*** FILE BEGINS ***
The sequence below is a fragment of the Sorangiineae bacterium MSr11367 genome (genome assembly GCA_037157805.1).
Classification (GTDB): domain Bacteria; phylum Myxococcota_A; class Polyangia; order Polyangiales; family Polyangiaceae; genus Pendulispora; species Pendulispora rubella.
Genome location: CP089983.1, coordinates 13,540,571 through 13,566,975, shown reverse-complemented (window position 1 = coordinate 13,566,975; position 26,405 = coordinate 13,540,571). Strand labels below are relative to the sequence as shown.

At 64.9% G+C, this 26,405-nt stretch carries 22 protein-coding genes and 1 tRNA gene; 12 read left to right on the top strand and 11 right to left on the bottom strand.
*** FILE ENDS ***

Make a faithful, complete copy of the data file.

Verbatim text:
The sequence below is a fragment of the Sorangiineae bacterium MSr11367 genome (genome assembly GCA_037157805.1).
Classification (GTDB): domain Bacteria; phylum Myxococcota_A; class Polyangia; order Polyangiales; family Polyangiaceae; genus Pendulispora; species Pendulispora rubella.
Genome location: CP089983.1, coordinates 13,540,571 through 13,566,975, shown reverse-complemented (window position 1 = coordinate 13,566,975; position 26,405 = coordinate 13,540,571). Strand labels below are relative to the sequence as shown.

At 64.9% G+C, this 26,405-nt stretch carries 22 protein-coding genes and 1 tRNA gene; 12 read left to right on the top strand and 11 right to left on the bottom strand.